All the Hurricanes could do was hope that a return to the RBC Center would give them a boost in Game 6.
"It was tough to swallow, but you win as a team and you lose as a team and it just didn't happen tonight," Ward said. "Who would have thought one goal would decide a game when there were 80-plus shots? Marty played well. He's one of the top goaltenders for a reason."
Following a time out at 10:53 of the third period, Eric Staal
put a shot on net off the ensuing faceoff. A few seconds later, Brodeur had to make a sharp save on Chad LaRose
's blast from the right wing. About 15 seconds after that, LaRose carried the puck between two Devils defenders and found himself all alone in front of Brodeur for a shot that could have tied the game but the goalie stopped.
Playing for the first time in the 2009 Stanley Cup Playoffs, Devils defenseman Andy Greene
assisted on the game's opening goal when his slap shot from the right point was tipped by David Clarkson
past Cam Ward
. Greene played a calm, confident game on defense.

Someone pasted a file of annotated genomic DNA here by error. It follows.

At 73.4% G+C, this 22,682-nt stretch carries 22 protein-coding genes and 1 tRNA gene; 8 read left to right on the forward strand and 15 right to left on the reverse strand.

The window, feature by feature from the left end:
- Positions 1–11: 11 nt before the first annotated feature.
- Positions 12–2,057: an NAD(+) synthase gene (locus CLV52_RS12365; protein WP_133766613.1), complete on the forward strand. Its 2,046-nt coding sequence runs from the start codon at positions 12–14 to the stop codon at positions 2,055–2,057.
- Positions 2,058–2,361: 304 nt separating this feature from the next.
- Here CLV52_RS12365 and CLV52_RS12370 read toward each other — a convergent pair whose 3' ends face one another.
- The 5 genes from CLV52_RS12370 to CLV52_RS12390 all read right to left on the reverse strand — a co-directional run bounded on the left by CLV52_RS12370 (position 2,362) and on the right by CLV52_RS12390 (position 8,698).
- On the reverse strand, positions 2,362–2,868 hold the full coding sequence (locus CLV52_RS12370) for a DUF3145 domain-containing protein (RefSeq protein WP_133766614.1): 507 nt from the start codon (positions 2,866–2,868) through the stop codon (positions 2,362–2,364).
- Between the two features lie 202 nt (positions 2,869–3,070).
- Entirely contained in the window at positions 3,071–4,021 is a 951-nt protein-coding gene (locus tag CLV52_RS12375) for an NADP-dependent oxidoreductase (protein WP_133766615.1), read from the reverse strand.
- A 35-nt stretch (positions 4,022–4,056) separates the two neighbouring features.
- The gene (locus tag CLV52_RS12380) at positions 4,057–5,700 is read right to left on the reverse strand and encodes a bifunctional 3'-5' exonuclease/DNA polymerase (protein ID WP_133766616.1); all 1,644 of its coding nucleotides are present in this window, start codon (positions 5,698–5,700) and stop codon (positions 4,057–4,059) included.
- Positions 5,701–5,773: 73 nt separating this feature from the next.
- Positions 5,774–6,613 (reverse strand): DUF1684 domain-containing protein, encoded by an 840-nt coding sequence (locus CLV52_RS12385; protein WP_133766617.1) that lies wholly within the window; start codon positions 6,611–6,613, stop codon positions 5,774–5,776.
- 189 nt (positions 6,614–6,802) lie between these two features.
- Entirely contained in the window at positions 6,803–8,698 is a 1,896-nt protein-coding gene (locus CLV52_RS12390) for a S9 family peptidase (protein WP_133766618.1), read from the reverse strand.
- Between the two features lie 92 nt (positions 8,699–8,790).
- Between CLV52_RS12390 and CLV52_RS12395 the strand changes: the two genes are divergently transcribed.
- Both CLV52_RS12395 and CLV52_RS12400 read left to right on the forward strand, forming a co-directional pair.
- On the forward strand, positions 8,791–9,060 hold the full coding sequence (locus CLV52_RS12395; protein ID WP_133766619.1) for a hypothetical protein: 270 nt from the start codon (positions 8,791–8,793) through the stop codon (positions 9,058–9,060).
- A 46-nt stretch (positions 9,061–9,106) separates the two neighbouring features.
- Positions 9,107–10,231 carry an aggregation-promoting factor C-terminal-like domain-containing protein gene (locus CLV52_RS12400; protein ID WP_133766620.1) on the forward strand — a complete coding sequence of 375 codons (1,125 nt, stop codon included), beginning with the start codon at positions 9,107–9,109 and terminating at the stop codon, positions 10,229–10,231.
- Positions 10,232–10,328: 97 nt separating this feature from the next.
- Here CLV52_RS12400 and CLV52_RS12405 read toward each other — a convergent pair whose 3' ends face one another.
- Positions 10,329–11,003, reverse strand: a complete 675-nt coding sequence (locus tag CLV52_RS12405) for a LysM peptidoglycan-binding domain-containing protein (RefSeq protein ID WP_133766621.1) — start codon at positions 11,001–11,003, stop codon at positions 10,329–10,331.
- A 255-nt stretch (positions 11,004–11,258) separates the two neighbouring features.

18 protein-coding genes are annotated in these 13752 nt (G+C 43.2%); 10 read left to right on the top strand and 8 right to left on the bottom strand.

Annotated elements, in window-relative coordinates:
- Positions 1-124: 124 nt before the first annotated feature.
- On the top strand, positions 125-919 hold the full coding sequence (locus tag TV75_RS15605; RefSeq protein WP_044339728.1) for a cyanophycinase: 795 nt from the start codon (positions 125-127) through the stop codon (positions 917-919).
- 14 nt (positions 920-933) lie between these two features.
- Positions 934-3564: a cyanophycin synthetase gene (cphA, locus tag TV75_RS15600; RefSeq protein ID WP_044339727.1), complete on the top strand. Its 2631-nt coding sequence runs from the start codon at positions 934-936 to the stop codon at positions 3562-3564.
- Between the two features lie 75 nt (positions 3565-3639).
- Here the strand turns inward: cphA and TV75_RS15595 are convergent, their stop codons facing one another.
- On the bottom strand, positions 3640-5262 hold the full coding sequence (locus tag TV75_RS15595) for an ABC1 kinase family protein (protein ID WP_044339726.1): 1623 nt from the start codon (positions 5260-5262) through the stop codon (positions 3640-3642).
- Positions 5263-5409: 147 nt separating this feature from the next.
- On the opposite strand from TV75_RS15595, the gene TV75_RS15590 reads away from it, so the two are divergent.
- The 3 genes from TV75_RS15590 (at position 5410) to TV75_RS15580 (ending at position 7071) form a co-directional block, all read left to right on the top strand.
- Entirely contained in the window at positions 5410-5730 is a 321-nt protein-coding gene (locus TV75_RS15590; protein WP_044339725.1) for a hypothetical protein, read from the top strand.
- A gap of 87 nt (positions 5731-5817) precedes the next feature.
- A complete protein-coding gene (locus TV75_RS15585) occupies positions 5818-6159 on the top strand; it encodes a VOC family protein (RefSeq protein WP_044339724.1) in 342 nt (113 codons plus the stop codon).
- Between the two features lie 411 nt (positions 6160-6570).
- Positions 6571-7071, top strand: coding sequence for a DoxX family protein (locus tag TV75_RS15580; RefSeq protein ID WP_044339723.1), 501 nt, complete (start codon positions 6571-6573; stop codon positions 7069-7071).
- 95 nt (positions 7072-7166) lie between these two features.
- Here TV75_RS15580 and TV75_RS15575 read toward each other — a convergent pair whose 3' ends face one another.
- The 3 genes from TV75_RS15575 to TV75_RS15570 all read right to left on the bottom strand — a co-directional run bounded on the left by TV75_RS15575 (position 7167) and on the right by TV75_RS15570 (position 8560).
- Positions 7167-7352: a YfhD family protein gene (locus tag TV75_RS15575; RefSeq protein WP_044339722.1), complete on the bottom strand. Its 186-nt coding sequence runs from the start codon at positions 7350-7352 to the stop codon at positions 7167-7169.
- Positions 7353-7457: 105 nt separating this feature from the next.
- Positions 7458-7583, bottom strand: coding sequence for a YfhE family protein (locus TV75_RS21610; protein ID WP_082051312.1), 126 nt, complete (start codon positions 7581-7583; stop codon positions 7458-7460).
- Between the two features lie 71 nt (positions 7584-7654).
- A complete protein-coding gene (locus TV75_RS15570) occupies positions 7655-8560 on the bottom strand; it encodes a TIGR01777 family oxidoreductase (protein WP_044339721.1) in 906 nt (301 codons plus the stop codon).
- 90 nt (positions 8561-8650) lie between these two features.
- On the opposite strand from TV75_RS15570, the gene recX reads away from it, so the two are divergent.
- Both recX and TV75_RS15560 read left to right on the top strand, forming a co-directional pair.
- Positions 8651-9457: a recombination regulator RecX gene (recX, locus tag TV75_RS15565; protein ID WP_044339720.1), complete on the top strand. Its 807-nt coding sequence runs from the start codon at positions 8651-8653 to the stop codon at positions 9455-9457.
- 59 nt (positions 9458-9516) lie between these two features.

The Hurricanes nearly scored when Ryan Bayda took a pass from Jussi Jokinen
on the right boards and fired a shot at the Devils' net. Jokinen, being guarded by Niclas Havelid, tipped the puck off the near left post. It bounced off the post into Martin Brodeur
's back, slid slowly through the crease, altered course off his goalie pants and nearly crossed the line before Brodeur covered it with his glove.
When the Devils scored the first goal with 8:38 left in the second period, they had a 29-19 shots advantage. Over the next 11:22, the Hurricanes outshot the Devils 9-2, including three power-play shots in the first 53.2 seconds of Colin White's roughing penalty at the end of the period. The Hurricanes had one more shot in the 1:07 remaining in the penalty at the start of the third period.
Two nights after complaining that he was interfered with in his crease on the game-winning goal, Martin Brodeur
came out of his crease to collect a loose puck that Chad LaRose
was chasing. The two players collided about 15 feet outside the crease and LaRose's skate blade cut Brodeur on the ankle. Less than a minute later, Brodeur was penalized for interfering with Matt Cullen as the Hurricanes center skated in front of the Devils' crease.